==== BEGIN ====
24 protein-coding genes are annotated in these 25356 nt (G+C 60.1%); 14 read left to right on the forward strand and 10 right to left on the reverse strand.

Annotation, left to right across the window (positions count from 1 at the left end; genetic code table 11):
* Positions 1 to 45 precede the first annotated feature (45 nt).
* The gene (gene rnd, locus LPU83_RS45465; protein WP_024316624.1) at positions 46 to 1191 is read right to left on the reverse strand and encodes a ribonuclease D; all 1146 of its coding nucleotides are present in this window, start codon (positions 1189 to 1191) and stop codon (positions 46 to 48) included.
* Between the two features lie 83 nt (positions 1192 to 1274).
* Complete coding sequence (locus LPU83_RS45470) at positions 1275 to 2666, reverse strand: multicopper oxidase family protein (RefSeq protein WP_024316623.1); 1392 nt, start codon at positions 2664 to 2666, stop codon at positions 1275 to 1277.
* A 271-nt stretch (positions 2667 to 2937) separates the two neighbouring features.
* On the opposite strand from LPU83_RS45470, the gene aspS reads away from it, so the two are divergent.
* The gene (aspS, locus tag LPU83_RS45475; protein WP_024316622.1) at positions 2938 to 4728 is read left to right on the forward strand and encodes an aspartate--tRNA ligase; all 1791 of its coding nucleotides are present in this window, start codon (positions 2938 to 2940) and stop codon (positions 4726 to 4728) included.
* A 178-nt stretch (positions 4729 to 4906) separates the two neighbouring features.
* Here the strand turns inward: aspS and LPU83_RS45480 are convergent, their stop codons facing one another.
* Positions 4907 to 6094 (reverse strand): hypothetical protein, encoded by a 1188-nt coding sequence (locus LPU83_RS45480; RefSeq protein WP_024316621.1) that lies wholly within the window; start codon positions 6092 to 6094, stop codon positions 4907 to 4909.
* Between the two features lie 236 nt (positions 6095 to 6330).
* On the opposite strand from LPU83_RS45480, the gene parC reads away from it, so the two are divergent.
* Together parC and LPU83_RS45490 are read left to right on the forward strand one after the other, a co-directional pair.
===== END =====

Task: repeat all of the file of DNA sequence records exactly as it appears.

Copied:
24 protein-coding genes are annotated in these 25356 nt (G+C 60.1%); 14 read left to right on the forward strand and 10 right to left on the reverse strand.

Annotation, left to right across the window (positions count from 1 at the left end; genetic code table 11):
* Positions 1 to 45 precede the first annotated feature (45 nt).
* The gene (gene rnd, locus LPU83_RS45465; protein WP_024316624.1) at positions 46 to 1191 is read right to left on the reverse strand and encodes a ribonuclease D; all 1146 of its coding nucleotides are present in this window, start codon (positions 1189 to 1191) and stop codon (positions 46 to 48) included.
* Between the two features lie 83 nt (positions 1192 to 1274).
* Complete coding sequence (locus LPU83_RS45470) at positions 1275 to 2666, reverse strand: multicopper oxidase family protein (RefSeq protein WP_024316623.1); 1392 nt, start codon at positions 2664 to 2666, stop codon at positions 1275 to 1277.
* A 271-nt stretch (positions 2667 to 2937) separates the two neighbouring features.
* On the opposite strand from LPU83_RS45470, the gene aspS reads away from it, so the two are divergent.
* The gene (aspS, locus tag LPU83_RS45475; protein WP_024316622.1) at positions 2938 to 4728 is read left to right on the forward strand and encodes an aspartate--tRNA ligase; all 1791 of its coding nucleotides are present in this window, start codon (positions 2938 to 2940) and stop codon (positions 4726 to 4728) included.
* A 178-nt stretch (positions 4729 to 4906) separates the two neighbouring features.
* Here the strand turns inward: aspS and LPU83_RS45480 are convergent, their stop codons facing one another.
* Positions 4907 to 6094 (reverse strand): hypothetical protein, encoded by a 1188-nt coding sequence (locus LPU83_RS45480; RefSeq protein WP_024316621.1) that lies wholly within the window; start codon positions 6092 to 6094, stop codon positions 4907 to 4909.
* Between the two features lie 236 nt (positions 6095 to 6330).
* On the opposite strand from LPU83_RS45480, the gene parC reads away from it, so the two are divergent.
* Together parC and LPU83_RS45490 are read left to right on the forward strand one after the other, a co-directional pair.